#2 Take Precautions
Before getting started with DIY mold removal, make sure you take the proper precautions.
Wear Proper Clothing. Wear clothing that you can discard or launder after the job is finished. We recommend coveralls and a long-sleeve shirt. Wear gloves to make sure you don’t spread mold spores from your hands to your eyes, nose or mouth.
Use a respirator. A regular dust mask will not work when doing mold cleanup. Choose an N-95 or N-100 respirator that is approved by the National Institute for Occupational Safety and Health (NIOSH) for protection from mold particles.
Seal off the area. Once you start cleaning mold, the spores will become airborne. They can then contaminate other areas of your home. So, make sure you seal off the room or area that you are working in. Tape plastic sheeting over the doorway and close the air vents and registers to the room. Also, turn off the HVAC system.
Install a window fan to pull air from the room. Make sure the fan is pointing towards the outside.
#3 Remove The Mold
Start by cleaning mold from hard surfaces, such as wood trim, with soap and water. Since mold cannot be removed from porous surfaces like carpet and insulation, these things will have to be thrown away if they are moldy.
Cut soiled carpet and carpet pad into medium-sized sections with a utility knife. Prevent mold spores from becoming airborne by spraying the sections with water using a pump sprayer. Next, wrap up the carpet in plastic and tape the sections. Dispose of the carpet.
If you have signs of mold in your wall, you’ll need to cut out the drywall. Before you cut out the drywall, make sure you cut the power to the outlets in the room. This will prevent you from accidentally cutting through live wires. Using a stud finder that senses electrical current is also a good idea to prevent damaging wiring in the walls.
Like carpet, drywall cannot typically be saved if it is wet and moldy. It will have to be removed and replaced. Since you will have to open up the wall to get to mold, cut the drywall back to find all of the mold. Spray the drywall with water using the pump sprayer and cut it out. Double-bag the drywall and seal the bag.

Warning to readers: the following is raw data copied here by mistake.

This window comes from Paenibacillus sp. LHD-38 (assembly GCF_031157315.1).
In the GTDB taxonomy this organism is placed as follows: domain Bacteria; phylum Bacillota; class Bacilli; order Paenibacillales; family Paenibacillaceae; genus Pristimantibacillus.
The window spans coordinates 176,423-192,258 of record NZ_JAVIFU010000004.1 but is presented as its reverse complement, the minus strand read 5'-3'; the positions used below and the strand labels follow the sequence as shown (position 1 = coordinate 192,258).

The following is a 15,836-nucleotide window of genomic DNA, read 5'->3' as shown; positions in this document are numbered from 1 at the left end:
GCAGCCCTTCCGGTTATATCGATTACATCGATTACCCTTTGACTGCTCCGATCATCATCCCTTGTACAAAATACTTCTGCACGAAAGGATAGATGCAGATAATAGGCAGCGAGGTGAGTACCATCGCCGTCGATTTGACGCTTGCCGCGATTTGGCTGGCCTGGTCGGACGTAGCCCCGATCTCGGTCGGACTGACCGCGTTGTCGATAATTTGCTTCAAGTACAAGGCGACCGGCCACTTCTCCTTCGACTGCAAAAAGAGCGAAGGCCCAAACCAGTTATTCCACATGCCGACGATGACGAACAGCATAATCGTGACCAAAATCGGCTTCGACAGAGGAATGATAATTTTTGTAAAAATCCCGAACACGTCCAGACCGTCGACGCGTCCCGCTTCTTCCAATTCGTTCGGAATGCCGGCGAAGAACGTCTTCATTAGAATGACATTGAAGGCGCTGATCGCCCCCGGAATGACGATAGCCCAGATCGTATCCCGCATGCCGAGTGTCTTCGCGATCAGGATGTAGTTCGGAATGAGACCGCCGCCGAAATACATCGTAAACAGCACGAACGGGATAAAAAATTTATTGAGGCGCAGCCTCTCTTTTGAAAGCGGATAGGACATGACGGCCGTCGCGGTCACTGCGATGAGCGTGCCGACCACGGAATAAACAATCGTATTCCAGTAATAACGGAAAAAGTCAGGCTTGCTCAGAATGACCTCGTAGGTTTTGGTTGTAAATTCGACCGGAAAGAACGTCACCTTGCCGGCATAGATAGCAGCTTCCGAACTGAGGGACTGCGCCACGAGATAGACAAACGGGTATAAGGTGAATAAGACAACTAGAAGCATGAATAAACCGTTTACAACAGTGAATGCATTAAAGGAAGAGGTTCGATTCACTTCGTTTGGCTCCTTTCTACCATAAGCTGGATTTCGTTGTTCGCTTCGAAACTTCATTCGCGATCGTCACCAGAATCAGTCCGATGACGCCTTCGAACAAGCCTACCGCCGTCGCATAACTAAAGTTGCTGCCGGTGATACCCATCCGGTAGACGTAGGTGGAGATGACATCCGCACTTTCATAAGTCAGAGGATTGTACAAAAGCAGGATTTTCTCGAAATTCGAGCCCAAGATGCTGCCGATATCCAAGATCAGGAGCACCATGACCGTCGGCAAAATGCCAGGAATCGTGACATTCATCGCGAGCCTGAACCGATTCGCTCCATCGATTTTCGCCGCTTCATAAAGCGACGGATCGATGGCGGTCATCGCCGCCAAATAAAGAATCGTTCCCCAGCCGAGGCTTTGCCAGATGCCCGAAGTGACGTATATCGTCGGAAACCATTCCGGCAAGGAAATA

When you remove and replace the drywall, look for signs of mold in the insulation. Remove and any moldy insulation and spray it with water. Throw the insulation in a trash bag and seal it.
#4 Clean Moldy Surfaces
After you have removed moldy carpets, insulation and walls, treat the remaining wood surfaces with a fungicide cleaning solution. If the studs or wall sheathing seems soft or springy, it is a good idea to replace rather than clean them. As long as they are solid, use a mixture of ½ cup bleach to one quart of water to clean surfaces. Use a soft brush and scrub until any remaining mold is gone. Then, allow the entire area to dry.
#5 Run a Dehumidifier and Air Scrubber
After you have completed the above steps, you’ll need to completely dry the area. There are two pieces of equipment that can help you achieve this goal —— an air scrubber and a dehumidifier. An air scrubber removes mold particles from the air while a dehumidifier removes moisture.
You can rent these machines from your local hardware store if you do not already own them. Simply place them close to the affected area and let them run continuously for three days.
#6 Treat The Area
Once you have dried the area thoroughly and run a filtration system, spray surfaces with an antimicrobial mold removal product. These cleaners destroy mold spores at the roots and leave behind an antimicrobial barrier to keep mold from coming back.
#7 Paint The Walls
After the area has completely dried, seal wood surfaces with an oil-based primer. Prep walls with a mold-resistant primer. Follow-up with latex paint that is specially formulated to resist moisture and mold.
#8 Dispose of Materials
After you’re done with mold remediation, you’ll need to properly dispose of the moldy materials. Make sure everything is double-bagged and sealed tightly. Then, you can throw away the bags with the rest of your trash.
#9 Schedule a Mold Inspection
The final step is to schedule a mold inspection to ensure that the area was properly cleaned and that all of the mold has been completely eliminated.